Earth quasi-satellites are a class of near-Earth small solar system bodies that orbit the sun but remain close to the Earth. However, there is not enough data about these Earth quasi-satellites as they are faint and difficult to observe.
Recently, using a Large Binocular Telescope (LBT) and the Lowell Discovery Telescope (LDT), a team of Arizona-led researchers has discovered one such near-earth asteroid called Kamo’oalewa. According to scientists, this recently discovered near-earth asteroid might be a miniature moon, i.e., a fragment of our moon.
This quasi-satellite was initially discovered in 2016 via the PanSTARRS telescope in Hawaii. It is roughly the size of a Ferris wheel – between 150 and 190 feet in diameter – and gets as close as about 9 million miles from Earth.
The asteroid Kamo’oalewa can be observed from Earth for a few weeks in April only: because of its orbit. As it has a small size, subsequently, it can be observed via large telescopes only.
This discovery was made using the asteroid’s pattern of reflected light, called a spectrum. Its spectrum matches lunar rocks from NASA’s Apollo missions, suggesting it originated from the moon.
However, it remains elusive how the asteroid may have broken loose from the moon. That’s partly because there are no other known asteroids with lunar origins.
Arizona planetary sciences graduate student Ben Sharkey said, “I looked through every near-Earth asteroid spectrum we had access to, and nothing matched.”
Arizona associate professor of lunar and planetary sciences Vishnu Reddy, led to another three years of hunting for a plausible explanation said, “Sharkey and I debated over its origins.”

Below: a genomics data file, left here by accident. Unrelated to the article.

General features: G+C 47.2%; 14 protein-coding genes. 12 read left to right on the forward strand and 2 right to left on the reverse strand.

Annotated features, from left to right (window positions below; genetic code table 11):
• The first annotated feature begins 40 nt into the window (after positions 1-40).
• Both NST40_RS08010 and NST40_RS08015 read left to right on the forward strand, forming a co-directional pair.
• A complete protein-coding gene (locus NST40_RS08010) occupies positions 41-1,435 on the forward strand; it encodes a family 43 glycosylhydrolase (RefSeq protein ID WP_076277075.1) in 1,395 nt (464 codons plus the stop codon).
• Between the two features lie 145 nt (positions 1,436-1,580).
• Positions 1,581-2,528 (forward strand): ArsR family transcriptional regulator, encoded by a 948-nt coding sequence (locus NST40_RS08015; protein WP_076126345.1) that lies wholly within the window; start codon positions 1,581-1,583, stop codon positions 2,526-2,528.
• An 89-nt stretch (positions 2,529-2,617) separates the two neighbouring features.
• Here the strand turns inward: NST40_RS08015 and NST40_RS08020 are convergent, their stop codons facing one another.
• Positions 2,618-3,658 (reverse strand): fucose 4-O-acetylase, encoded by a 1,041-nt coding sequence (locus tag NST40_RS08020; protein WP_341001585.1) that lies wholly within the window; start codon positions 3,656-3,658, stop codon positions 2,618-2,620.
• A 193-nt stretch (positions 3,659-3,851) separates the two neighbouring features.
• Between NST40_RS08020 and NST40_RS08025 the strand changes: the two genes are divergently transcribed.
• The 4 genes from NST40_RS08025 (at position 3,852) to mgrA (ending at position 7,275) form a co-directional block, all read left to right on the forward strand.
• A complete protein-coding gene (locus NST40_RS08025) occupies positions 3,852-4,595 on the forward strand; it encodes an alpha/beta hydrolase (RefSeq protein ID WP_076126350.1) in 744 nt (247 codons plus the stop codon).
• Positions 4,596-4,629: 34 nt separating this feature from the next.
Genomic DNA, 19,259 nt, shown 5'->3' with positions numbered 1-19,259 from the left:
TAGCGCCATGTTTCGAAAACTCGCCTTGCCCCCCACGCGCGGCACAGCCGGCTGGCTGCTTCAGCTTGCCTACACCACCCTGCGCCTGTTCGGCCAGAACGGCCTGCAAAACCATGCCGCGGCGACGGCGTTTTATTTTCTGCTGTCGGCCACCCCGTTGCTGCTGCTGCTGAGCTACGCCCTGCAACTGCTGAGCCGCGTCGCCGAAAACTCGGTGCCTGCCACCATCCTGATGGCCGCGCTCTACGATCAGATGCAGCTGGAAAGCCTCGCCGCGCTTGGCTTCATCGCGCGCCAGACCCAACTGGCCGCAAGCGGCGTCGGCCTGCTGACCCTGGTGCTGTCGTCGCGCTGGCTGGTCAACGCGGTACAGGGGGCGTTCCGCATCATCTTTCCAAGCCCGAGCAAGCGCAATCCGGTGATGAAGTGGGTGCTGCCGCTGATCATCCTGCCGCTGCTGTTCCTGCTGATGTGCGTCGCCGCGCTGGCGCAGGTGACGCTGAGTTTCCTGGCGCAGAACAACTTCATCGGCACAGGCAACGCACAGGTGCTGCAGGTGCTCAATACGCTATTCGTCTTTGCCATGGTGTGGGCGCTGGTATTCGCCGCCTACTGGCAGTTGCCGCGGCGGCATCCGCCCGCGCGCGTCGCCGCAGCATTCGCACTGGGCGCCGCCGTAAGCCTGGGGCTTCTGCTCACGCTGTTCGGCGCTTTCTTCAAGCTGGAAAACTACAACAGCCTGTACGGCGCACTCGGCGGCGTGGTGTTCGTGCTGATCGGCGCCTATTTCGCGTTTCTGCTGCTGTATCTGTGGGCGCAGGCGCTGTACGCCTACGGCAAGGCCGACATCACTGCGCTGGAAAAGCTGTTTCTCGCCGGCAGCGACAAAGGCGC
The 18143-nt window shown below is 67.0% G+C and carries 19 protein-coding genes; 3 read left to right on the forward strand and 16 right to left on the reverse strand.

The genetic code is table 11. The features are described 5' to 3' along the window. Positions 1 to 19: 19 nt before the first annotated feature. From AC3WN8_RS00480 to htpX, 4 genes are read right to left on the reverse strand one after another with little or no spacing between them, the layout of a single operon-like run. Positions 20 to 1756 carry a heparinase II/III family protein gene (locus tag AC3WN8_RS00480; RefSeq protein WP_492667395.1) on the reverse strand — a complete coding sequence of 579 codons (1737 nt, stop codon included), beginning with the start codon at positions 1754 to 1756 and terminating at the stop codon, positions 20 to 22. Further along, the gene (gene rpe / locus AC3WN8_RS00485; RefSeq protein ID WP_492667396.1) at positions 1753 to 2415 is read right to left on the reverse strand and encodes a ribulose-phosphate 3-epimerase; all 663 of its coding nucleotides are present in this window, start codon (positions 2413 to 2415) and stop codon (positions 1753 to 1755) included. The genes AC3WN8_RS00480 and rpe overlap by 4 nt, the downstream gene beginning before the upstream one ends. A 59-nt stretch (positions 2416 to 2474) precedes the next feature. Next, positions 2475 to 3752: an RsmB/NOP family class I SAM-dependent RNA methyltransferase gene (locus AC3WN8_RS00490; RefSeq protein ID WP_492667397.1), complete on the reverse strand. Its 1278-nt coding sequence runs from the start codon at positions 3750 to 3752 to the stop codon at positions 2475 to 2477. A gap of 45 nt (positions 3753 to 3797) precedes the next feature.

“We doubted ourselves to death. After missing the chance to observe the asteroid in April 2020 due to a COVID-19 shutdown of the Large Binocular Telescope, the team found the final piece of the puzzle in 2021.”
“This spring, we got much-needed follow-up observations and went, ‘Wow, it is real.’ It’s easier to explain with the moon than other ideas.”
Study co-author Renu Malhotra, an Arizona planetary sciences professor who led the orbit analysis portion of the study, said, “Kamo’oalewa’s orbit is another clue to its lunar origins. Its orbit is similar to the Earth’s, but with the slightest tilt. Its orbit is also not typical of near-Earth asteroids.”
“It is very unlikely that a garden-variety near-Earth asteroid would spontaneously move into a quasi-satellite orbit like Kamo’oalewa’s. It will not remain in this particular orbit for very long, only about 300 years in the future, and we estimate that it arrived in this orbit about 500 years ago.”
Study co-author Al Conrad, a staff scientist for the telescope, said, “These challenging observations were enabled by the immense light-gathering power of the twin 8.4-meter telescopes of the Large Binocular Telescope.”
- Sharkey, B.N.L., Reddy, V., Malhotra, R. et al. Lunar-like silicate material forms the Earth quasi-satellite (469219) 2016 HO3 Kamoʻoalewa. Commun Earth Environ 2, 231 (2021). DOI: 10.1038/s43247-021-00303-7